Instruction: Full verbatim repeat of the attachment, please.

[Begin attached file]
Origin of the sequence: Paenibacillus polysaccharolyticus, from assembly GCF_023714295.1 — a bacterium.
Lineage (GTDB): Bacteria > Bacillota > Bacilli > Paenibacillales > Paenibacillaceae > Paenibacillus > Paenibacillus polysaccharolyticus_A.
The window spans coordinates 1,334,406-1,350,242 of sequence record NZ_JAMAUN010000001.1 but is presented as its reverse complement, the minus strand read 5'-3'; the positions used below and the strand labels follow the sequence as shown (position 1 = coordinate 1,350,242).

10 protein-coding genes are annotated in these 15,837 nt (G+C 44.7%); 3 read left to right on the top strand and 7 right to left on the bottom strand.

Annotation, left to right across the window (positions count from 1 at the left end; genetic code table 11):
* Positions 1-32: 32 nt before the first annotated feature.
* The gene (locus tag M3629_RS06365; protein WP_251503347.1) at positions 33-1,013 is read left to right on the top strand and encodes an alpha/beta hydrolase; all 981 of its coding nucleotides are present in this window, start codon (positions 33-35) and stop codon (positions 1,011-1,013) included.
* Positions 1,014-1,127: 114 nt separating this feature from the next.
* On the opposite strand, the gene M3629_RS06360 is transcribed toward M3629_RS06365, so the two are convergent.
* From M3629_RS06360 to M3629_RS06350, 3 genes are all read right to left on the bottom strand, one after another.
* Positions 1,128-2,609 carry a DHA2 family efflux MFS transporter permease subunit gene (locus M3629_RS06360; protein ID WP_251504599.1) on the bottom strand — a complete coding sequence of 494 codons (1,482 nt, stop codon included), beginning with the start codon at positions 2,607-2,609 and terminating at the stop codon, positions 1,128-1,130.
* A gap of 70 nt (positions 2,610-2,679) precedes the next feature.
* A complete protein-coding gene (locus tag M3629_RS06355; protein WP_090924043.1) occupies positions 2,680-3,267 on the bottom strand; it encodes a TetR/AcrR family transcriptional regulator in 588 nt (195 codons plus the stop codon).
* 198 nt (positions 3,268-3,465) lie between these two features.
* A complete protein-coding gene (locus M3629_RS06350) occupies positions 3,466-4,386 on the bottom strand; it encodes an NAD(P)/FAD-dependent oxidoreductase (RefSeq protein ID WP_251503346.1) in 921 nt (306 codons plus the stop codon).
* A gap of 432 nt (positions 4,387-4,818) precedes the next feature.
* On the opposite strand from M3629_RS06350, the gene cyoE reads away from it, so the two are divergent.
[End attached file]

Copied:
Origin of the sequence: Paenibacillus polysaccharolyticus, from assembly GCF_023714295.1 — a bacterium.
Lineage (GTDB): Bacteria > Bacillota > Bacilli > Paenibacillales > Paenibacillaceae > Paenibacillus > Paenibacillus polysaccharolyticus_A.
The window spans coordinates 1,334,406-1,350,242 of sequence record NZ_JAMAUN010000001.1 but is presented as its reverse complement, the minus strand read 5'-3'; the positions used below and the strand labels follow the sequence as shown (position 1 = coordinate 1,350,242).

10 protein-coding genes are annotated in these 15,837 nt (G+C 44.7%); 3 read left to right on the top strand and 7 right to left on the bottom strand.

Annotation, left to right across the window (positions count from 1 at the left end; genetic code table 11):
* Positions 1-32: 32 nt before the first annotated feature.
* The gene (locus tag M3629_RS06365; protein WP_251503347.1) at positions 33-1,013 is read left to right on the top strand and encodes an alpha/beta hydrolase; all 981 of its coding nucleotides are present in this window, start codon (positions 33-35) and stop codon (positions 1,011-1,013) included.
* Positions 1,014-1,127: 114 nt separating this feature from the next.
* On the opposite strand, the gene M3629_RS06360 is transcribed toward M3629_RS06365, so the two are convergent.
* From M3629_RS06360 to M3629_RS06350, 3 genes are all read right to left on the bottom strand, one after another.
* Positions 1,128-2,609 carry a DHA2 family efflux MFS transporter permease subunit gene (locus M3629_RS06360; protein ID WP_251504599.1) on the bottom strand — a complete coding sequence of 494 codons (1,482 nt, stop codon included), beginning with the start codon at positions 2,607-2,609 and terminating at the stop codon, positions 1,128-1,130.
* A gap of 70 nt (positions 2,610-2,679) precedes the next feature.
* A complete protein-coding gene (locus tag M3629_RS06355; protein WP_090924043.1) occupies positions 2,680-3,267 on the bottom strand; it encodes a TetR/AcrR family transcriptional regulator in 588 nt (195 codons plus the stop codon).
* 198 nt (positions 3,268-3,465) lie between these two features.
* A complete protein-coding gene (locus M3629_RS06350) occupies positions 3,466-4,386 on the bottom strand; it encodes an NAD(P)/FAD-dependent oxidoreductase (RefSeq protein ID WP_251503346.1) in 921 nt (306 codons plus the stop codon).
* A gap of 432 nt (positions 4,387-4,818) precedes the next feature.
* On the opposite strand from M3629_RS06350, the gene cyoE reads away from it, so the two are divergent.